CoreLogic Report Probes Evolving Severe Convective Storm Risk Landscape

There were 141 days with large hail that fell on more than 10 million single and multifamily homes in the contiguous U.S. in 2023, making it the highest number of days in 20 years, according to Corelogic’s 2024 Severe Convective Storm Report

This increase in severe convective storm has generated unprecedented number of insured losses over the entire year and affected millions of homes across the United States, according to the report, which details how severe thunderstorm risk is growing in the U.S

Texas led the list of states with the percentage of homes impacted by 1 inch or more of hail at 27%. Colorado followed with 11%, Illinois with 9%, Oklahoma 6% and Missouri 5%. These states made up more than 50% of homes impacted by these severe hailstorms.

When it came to insured loss, hail caused the greatest percent loss over other natural catastrophes such as tornadoes and straight-line winds, according to the report.

The report states the direct connection between climate change and severe thunderstorm activity in the U.S. is less clear due to combination of smaller-scale weather and ocean patterns, all of which influence weather across the country, and an incomplete historical record.

Jonathan Schneyer, a director of event response for Corelogic, offered some insight of the heavy costs whenever severe convective storms destroy homes in the U.S.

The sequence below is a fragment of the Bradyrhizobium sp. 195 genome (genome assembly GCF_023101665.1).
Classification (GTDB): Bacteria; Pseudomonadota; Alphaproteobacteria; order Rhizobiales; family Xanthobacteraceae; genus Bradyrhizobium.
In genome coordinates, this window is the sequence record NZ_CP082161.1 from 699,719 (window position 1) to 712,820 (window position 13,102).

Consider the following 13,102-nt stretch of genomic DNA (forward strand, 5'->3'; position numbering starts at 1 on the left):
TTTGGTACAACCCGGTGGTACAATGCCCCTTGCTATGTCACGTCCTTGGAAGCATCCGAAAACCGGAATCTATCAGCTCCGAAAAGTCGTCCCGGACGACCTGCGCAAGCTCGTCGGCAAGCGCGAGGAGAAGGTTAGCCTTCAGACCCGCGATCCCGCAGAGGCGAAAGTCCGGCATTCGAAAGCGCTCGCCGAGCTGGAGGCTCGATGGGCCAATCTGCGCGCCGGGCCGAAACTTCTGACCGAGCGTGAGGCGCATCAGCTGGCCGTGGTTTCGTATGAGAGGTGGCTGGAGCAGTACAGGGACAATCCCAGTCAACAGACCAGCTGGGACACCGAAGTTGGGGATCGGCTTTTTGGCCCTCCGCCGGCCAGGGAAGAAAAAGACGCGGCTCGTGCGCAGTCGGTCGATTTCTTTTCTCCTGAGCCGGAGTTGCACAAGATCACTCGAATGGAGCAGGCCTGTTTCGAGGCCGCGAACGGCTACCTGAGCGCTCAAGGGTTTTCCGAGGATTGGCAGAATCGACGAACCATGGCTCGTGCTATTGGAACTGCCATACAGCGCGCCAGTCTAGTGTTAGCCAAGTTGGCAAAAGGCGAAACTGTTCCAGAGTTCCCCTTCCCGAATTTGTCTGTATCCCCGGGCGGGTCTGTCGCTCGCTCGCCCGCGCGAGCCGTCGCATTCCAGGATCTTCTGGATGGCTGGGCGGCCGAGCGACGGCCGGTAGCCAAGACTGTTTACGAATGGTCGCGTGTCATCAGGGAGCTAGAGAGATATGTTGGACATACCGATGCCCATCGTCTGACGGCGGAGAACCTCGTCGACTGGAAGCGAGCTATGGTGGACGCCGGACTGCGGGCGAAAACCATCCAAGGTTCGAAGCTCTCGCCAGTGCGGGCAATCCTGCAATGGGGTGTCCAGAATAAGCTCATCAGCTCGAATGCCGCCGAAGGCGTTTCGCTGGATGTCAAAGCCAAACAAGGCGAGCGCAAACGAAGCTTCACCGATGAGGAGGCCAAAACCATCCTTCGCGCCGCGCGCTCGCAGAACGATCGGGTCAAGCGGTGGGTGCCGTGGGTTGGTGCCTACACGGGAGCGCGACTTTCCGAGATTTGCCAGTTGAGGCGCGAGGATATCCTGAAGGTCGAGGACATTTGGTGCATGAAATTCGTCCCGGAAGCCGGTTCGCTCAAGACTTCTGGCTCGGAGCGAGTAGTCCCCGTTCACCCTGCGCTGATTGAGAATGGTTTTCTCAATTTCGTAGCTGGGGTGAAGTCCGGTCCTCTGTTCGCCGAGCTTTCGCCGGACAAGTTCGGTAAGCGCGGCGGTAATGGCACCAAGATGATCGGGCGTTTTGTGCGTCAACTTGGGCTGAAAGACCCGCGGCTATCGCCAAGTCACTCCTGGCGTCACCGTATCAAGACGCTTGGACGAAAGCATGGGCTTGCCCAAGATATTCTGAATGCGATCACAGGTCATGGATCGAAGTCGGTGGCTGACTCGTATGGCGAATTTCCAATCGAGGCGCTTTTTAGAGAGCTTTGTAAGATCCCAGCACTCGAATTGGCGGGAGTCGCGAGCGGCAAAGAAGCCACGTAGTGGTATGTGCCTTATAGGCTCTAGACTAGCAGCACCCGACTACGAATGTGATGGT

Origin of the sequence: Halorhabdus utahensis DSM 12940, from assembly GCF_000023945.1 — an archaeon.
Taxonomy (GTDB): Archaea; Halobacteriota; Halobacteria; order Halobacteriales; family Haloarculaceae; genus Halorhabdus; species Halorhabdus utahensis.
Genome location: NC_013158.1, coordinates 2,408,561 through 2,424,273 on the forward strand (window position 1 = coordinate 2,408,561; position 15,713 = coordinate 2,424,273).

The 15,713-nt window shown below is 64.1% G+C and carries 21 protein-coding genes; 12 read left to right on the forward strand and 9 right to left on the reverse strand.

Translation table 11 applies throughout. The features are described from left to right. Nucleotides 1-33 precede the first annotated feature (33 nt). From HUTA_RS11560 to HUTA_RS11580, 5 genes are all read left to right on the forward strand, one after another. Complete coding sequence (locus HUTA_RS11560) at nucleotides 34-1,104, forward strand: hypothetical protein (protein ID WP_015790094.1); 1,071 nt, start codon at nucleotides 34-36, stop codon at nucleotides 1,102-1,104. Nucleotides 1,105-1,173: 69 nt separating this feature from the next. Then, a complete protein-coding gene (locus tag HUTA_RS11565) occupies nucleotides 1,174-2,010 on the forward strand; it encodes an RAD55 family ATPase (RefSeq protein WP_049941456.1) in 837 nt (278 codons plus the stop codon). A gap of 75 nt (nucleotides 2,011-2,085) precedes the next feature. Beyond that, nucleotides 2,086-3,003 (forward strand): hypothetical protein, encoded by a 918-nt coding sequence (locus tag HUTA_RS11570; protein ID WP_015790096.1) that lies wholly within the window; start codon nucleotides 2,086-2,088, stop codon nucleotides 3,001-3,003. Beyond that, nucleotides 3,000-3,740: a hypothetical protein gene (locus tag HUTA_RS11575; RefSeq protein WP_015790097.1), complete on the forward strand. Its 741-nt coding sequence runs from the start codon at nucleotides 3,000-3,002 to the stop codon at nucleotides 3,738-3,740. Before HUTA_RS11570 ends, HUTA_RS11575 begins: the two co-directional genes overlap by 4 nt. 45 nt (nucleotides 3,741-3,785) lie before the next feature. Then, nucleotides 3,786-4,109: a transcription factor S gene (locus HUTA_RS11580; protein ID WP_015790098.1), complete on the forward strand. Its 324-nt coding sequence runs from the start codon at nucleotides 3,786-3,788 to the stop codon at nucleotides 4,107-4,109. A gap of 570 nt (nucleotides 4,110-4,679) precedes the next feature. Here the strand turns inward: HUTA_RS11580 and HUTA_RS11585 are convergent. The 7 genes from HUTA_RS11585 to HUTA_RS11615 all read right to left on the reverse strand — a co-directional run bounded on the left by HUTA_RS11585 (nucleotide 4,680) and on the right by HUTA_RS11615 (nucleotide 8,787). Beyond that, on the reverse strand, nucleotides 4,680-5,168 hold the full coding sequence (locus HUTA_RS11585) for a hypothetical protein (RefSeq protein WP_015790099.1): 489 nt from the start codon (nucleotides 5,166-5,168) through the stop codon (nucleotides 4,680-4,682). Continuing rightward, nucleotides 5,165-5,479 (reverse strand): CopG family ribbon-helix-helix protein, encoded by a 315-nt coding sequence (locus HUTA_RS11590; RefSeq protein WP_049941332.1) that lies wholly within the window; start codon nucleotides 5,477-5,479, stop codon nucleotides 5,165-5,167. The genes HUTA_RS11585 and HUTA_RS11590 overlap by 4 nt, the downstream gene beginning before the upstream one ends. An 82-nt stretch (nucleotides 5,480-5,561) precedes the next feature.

“If your home is hit by 2-3 inch hail and you have an older roof or a roof of poor condition…that is enough damage to where you might need to replace your roof entirely,” Schneyer said. “And given the inflationary pressures on roofing materials, a waiver that is needed for replacing a roof, it could be a $10,000 job.”

Corelogic’s report estimated that straight-line winds and hail from June 11 to 15 generated between $7 and $10 billion in insured loss. Hail alone was estimated to comprise 95% of the losses, which made it one of the biggest hail losses in history.

The report shows that asphalt shingles, one of the most common roof-type materials used throughout the U.S., experienced a 40% increase in cost over the past five years. Ceramic tiles, commonly used for roofing material, has increased by 26% since 2018.

The cost for labor in addition to materials has also had an impact. According to the report, since 2018, the costs for paying roofers, glazers, painters, plasters, and tile setters increased 17% to 18%.

Property risk is rising in the U.S with more homes being built every year. The cost to repair is increasing because of the inflationary pressures to all industries across the country. When these are combined with a historically active severe thunderstorm season, the losses could be substantial, according to the report.